Tag Archives: bad behavior

Are YOU Doing Enough to Build Your Network?

9 Aug

If you are not heavily involved in professional networking, you are probably doing yourself — and your career — a disservice.

Consider these observations from Lindsay Kolowich, writing for HubSpot:

“When done right, networking is an incredibly valuable investment of every professional’s time and effort. It helps us make meaningful business connections, get feedback, and advance our careers. And best of all, it pays significant dividends over time. So why does it seem so unpleasant sometimes? It can feel fake, it’s exhausting, and frankly, standing alone in a sea of unknown faces with nametags and cheese plates can be utterly painful.”

According to Kolowich, here are common networking mistakes that people make:

  • “You’re waiting to build your network until you need it most.”
  • “You aren’t keeping up your personal brand.”
  • “You’re afraid to attend networking events by yourself.”
  • “You don’t follow up with personal messages.”
  • “You ask the same questions everyone else is asking.”
  • “You dominate networking conversations.”
  • You’re overeager.”
  • You don’t venture outside your existing network.”
  • “You don’t ask for anything, or you ask for too much.”

Click the image to read a lot more.


 

More Bad News on Our Privacy

9 Jun

As we have noted several times (see, for example, 1, 2, 3, 4, 5, 6), the hacking and theft of people’s vital information remains quite rampant around the globe, despite some technological advances.

To show how bad the situation is, consider this recent Russian example reported by Eric Auchaud for Reuters:

“Hundreds of millions of hacked user names and passwords for E-mail accounts and other Web sites are being traded in Russia’s criminal underworld, a security expert told Reuters. The discovery of 272.3 million stolen accounts included a majority of users of Mail.ru, Russia’s most popular E-mail service, and smaller fractions of Google, Yahoo, and Microsoft E-mail users, said Alex Holden, founder and chief information security officer of Hold Security. It is one of the biggest stashes of stolen credentials to be uncovered since cyber attacks hit major U.S. banks and retailers two years ago.”

“The latest discovery came after Hold Security researchers found a young Russian hacker bragging in an online forum that he had collected and was ready to give away a far larger number of stolen credentials that ended up totaling 1.17 billion records. After eliminating duplicates, Holden said, the cache contained nearly 57 million Mail.ru accounts — a big chunk of the 64 million monthly active E-mail users Mail.ru said it had at the end of last year. It also included tens of millions of credentials for the world’s three big E-mail providers, Gmail, Microsoft, and Yahoo, plus hundreds of thousands of accounts at German and Chinese E-mail providers.”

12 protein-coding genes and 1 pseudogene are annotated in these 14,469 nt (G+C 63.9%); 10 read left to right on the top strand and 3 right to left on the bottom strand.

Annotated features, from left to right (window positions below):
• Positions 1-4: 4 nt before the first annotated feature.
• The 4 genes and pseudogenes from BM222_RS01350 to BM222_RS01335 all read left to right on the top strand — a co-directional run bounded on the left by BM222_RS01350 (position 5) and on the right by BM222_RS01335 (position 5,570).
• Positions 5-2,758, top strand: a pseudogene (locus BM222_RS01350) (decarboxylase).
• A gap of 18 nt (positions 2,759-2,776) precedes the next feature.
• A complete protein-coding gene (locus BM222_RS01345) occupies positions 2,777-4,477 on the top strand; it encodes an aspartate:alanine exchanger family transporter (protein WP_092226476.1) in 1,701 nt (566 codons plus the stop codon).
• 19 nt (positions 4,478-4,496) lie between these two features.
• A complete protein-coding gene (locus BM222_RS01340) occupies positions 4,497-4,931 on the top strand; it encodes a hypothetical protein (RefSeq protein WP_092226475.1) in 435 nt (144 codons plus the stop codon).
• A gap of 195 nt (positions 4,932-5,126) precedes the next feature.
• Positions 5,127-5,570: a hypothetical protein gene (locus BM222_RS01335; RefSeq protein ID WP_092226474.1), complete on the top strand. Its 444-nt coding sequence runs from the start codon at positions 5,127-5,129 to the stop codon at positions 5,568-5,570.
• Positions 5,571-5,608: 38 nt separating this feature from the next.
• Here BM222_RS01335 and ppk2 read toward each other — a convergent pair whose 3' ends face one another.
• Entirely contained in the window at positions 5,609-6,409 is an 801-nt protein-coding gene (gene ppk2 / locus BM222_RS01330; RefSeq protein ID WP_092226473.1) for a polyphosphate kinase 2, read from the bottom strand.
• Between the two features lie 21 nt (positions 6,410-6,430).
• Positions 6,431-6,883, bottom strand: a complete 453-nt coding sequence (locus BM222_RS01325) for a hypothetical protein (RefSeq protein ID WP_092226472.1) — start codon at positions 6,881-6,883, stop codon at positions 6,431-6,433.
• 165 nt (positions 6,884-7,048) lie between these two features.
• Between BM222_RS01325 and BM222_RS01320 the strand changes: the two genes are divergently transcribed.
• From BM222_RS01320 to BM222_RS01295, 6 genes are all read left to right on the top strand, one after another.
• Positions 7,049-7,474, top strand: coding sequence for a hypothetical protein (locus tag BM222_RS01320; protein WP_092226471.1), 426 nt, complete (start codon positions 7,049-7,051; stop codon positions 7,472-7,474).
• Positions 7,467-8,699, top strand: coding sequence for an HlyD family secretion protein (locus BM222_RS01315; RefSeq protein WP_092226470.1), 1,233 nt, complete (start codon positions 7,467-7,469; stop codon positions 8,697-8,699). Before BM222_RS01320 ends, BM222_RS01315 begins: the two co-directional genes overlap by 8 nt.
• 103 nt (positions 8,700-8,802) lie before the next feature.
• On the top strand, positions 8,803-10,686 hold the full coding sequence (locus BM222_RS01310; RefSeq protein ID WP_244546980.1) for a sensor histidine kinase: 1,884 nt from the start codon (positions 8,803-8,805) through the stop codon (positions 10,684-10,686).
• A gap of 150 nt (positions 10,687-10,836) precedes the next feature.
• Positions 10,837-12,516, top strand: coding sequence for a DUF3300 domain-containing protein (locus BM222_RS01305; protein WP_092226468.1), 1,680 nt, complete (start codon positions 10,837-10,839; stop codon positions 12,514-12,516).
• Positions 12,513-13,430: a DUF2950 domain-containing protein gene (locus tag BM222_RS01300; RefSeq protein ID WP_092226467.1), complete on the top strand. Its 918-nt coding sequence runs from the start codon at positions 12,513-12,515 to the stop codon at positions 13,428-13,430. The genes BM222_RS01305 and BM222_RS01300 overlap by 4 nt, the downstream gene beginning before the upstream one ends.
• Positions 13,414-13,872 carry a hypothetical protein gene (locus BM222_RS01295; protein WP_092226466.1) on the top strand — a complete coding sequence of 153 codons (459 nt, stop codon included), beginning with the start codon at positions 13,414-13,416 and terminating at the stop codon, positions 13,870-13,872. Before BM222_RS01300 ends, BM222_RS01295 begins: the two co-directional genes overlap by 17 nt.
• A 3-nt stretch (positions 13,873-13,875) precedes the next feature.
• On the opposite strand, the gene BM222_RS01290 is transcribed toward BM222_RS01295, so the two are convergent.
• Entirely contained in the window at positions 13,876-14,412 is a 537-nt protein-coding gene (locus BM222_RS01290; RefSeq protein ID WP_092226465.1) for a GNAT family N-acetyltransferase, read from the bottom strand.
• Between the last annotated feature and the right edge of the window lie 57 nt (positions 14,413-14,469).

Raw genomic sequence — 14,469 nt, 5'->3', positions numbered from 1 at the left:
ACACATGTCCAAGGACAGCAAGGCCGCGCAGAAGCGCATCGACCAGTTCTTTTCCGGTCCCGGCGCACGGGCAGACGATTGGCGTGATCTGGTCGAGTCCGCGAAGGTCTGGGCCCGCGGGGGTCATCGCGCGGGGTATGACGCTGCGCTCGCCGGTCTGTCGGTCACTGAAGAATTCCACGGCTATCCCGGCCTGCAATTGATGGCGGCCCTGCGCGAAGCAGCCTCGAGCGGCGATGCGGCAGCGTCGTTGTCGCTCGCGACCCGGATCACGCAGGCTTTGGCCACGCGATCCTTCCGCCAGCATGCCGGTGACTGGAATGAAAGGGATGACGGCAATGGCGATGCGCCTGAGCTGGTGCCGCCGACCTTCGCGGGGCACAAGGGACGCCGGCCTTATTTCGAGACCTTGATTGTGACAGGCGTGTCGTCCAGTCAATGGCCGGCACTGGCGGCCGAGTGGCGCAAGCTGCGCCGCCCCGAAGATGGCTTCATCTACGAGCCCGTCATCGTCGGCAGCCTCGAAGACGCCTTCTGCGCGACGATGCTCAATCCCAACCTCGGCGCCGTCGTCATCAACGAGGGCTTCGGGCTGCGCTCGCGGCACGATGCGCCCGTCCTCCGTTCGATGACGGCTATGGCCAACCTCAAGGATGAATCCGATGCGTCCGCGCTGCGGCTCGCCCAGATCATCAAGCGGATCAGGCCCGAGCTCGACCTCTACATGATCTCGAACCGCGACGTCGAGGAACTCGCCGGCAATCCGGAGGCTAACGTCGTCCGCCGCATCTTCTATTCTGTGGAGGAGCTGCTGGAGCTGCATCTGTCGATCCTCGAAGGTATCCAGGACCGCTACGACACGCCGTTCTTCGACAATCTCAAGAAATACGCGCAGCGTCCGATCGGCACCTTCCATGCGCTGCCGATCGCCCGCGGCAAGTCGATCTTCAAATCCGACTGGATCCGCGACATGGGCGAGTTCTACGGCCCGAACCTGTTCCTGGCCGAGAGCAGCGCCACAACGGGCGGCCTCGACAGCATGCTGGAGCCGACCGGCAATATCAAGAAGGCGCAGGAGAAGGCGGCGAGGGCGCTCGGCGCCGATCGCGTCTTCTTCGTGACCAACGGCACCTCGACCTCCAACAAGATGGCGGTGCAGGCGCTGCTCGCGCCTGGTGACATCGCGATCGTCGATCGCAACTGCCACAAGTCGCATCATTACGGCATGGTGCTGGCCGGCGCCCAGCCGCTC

Click the image to access a video clip featuring Auchard.
 
Reuters TV
 

Part Two. Being Happier at Work: An Infographic

7 Jun

As we posted yesterday (“Part One. Being Happier in Life: An Infographic”), one of our key life goals should be happiness, a state of well-being and contentment. This applies to our work lives — not just our personal lives. So again, a good starting point is to ask ourselves how happy are we in our career path and in our current job? Do we understand our level of work-related happiness? What can we do to be happier at work?

According to Happify: “What do the people who are most satisfied with their jobs have in common? Learn these insider tips for being happier and more fulfilled during your 9 to 5.”

Check out the Happify infographic on happiness at work.
 

 

Part One. Being Happier in Life: An Infographic

6 Jun

One of our key life goals should be happiness. As defined by Merriam-Webster: Happiness is “a state of well-being and contentment.” So, a good starting point is to ask ourselves how happy are we? Do we understand our level of happiness? What can we do to be happier?

According to Happify:

“If there’s one takeaway from the science of happiness, it’s this: You have the ability to control how you feel — and with consistent practice, you can form life-long habits for a more satisfying and fulfilling life.”

Happify has some interesting free activities and games to help you live a happier, more fulfilling life.

Click the Happify infographic for a larger view.

 

 

All Are Welcome Here

2 May

The American Express OPEN Forum has produced a valuable video, All Are Welcome Here,  based on the acceptance of diversity:

“More than 10,000 small business owners around the country are sending a message. They want their communities to know that all customers are welcome to walk through their doors regardless of religion, country of origin, or immigration status. Amanda Ballantyne of the Main Street Alliance and Elana and Danny Schwartzman, the owners of the Common Roots Café in Minneapolis, tell us about the ‘All Are Welcome Here’ campaign.”